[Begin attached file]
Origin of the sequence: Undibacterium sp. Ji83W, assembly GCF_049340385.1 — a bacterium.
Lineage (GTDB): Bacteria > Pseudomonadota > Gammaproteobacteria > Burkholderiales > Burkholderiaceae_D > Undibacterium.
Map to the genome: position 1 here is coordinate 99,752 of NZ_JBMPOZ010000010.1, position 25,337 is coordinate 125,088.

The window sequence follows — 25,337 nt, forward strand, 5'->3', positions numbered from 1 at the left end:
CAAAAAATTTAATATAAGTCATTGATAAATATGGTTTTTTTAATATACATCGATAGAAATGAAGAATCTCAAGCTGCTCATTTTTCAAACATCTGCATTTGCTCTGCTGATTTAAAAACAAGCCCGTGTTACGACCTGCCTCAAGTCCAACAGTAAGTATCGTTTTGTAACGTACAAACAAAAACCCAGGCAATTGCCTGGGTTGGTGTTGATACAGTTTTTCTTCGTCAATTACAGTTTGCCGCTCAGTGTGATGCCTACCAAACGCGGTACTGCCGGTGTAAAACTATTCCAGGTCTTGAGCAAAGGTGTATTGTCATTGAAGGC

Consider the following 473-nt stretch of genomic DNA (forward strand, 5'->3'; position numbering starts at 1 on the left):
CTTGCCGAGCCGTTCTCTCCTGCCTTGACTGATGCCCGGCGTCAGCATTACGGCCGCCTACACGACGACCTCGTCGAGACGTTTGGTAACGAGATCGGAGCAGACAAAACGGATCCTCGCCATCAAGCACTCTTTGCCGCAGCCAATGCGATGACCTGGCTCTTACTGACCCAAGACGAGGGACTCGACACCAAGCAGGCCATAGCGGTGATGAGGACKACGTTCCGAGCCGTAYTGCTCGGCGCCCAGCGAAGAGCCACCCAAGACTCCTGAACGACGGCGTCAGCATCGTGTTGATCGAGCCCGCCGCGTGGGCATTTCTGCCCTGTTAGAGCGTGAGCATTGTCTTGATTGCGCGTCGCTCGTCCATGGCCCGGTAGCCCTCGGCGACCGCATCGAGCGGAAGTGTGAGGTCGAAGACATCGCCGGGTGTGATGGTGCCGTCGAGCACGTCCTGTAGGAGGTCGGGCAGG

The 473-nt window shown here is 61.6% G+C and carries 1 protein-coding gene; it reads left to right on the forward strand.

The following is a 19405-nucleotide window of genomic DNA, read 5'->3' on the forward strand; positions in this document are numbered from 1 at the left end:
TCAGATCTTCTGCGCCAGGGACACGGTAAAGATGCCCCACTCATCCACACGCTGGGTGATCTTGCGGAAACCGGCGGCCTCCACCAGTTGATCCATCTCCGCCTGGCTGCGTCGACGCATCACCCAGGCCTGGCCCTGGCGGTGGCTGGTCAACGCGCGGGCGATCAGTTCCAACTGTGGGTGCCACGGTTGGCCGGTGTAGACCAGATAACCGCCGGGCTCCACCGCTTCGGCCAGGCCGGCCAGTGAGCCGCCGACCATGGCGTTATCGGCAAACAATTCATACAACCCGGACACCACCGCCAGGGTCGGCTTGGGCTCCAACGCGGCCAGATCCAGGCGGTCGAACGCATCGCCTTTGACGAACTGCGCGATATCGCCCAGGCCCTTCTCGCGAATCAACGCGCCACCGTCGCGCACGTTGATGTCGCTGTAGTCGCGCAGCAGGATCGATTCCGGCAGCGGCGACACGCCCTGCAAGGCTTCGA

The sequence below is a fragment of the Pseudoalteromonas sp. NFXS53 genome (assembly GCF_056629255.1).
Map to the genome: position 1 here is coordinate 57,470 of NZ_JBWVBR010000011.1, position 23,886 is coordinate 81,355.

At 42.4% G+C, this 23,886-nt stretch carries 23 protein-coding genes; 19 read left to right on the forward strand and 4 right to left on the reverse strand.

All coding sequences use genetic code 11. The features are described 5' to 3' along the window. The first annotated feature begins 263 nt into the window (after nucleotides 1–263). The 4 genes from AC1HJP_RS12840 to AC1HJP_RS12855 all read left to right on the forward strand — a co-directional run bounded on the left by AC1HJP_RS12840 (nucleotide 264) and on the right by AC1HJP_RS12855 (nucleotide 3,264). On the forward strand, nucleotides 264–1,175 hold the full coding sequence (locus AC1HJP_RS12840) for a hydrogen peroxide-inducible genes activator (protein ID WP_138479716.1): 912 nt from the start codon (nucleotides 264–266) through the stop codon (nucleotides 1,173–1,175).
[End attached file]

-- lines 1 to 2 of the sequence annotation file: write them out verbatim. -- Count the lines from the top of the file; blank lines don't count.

Origin of the sequence: Undibacterium sp. Ji83W, assembly GCF_049340385.1 — a bacterium.
Lineage (GTDB): Bacteria > Pseudomonadota > Gammaproteobacteria > Burkholderiales > Burkholderiaceae_D > Undibacterium.